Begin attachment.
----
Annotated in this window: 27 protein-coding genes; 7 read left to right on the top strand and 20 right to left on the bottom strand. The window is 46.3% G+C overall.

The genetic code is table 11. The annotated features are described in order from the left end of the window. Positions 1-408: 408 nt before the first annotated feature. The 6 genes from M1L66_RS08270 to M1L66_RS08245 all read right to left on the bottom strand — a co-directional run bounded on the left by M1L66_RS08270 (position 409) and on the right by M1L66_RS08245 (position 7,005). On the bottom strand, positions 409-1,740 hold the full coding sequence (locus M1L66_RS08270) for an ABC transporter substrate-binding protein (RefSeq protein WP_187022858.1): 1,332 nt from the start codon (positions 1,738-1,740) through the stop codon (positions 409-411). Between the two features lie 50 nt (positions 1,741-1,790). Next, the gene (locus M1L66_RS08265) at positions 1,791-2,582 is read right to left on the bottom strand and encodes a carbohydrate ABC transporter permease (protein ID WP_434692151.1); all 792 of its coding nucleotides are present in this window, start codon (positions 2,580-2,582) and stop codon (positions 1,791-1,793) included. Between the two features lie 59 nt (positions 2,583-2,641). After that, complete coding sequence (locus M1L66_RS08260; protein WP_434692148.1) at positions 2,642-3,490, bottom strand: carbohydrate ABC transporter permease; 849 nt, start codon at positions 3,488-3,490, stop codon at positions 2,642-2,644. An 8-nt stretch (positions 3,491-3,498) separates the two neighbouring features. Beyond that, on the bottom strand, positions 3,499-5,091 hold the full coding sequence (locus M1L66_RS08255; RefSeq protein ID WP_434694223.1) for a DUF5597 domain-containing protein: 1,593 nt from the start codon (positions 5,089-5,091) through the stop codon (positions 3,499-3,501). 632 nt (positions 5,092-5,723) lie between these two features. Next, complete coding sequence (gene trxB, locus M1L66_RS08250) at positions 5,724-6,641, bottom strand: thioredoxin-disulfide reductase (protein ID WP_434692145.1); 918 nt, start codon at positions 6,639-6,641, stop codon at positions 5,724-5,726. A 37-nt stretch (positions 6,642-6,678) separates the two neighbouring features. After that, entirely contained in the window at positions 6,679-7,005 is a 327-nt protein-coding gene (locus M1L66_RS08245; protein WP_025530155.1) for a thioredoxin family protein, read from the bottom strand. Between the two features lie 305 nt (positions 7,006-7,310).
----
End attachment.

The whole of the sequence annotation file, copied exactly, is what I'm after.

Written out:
Annotated in this window: 27 protein-coding genes; 7 read left to right on the top strand and 20 right to left on the bottom strand. The window is 46.3% G+C overall.

The genetic code is table 11. The annotated features are described in order from the left end of the window. Positions 1-408: 408 nt before the first annotated feature. The 6 genes from M1L66_RS08270 to M1L66_RS08245 all read right to left on the bottom strand — a co-directional run bounded on the left by M1L66_RS08270 (position 409) and on the right by M1L66_RS08245 (position 7,005). On the bottom strand, positions 409-1,740 hold the full coding sequence (locus M1L66_RS08270) for an ABC transporter substrate-binding protein (RefSeq protein WP_187022858.1): 1,332 nt from the start codon (positions 1,738-1,740) through the stop codon (positions 409-411). Between the two features lie 50 nt (positions 1,741-1,790). Next, the gene (locus M1L66_RS08265) at positions 1,791-2,582 is read right to left on the bottom strand and encodes a carbohydrate ABC transporter permease (protein ID WP_434692151.1); all 792 of its coding nucleotides are present in this window, start codon (positions 2,580-2,582) and stop codon (positions 1,791-1,793) included. Between the two features lie 59 nt (positions 2,583-2,641). After that, complete coding sequence (locus M1L66_RS08260; protein WP_434692148.1) at positions 2,642-3,490, bottom strand: carbohydrate ABC transporter permease; 849 nt, start codon at positions 3,488-3,490, stop codon at positions 2,642-2,644. An 8-nt stretch (positions 3,491-3,498) separates the two neighbouring features. Beyond that, on the bottom strand, positions 3,499-5,091 hold the full coding sequence (locus M1L66_RS08255; RefSeq protein ID WP_434694223.1) for a DUF5597 domain-containing protein: 1,593 nt from the start codon (positions 5,089-5,091) through the stop codon (positions 3,499-3,501). 632 nt (positions 5,092-5,723) lie between these two features. Next, complete coding sequence (gene trxB, locus M1L66_RS08250) at positions 5,724-6,641, bottom strand: thioredoxin-disulfide reductase (protein ID WP_434692145.1); 918 nt, start codon at positions 6,639-6,641, stop codon at positions 5,724-5,726. A 37-nt stretch (positions 6,642-6,678) separates the two neighbouring features. After that, entirely contained in the window at positions 6,679-7,005 is a 327-nt protein-coding gene (locus M1L66_RS08245; protein WP_025530155.1) for a thioredoxin family protein, read from the bottom strand. Between the two features lie 305 nt (positions 7,006-7,310).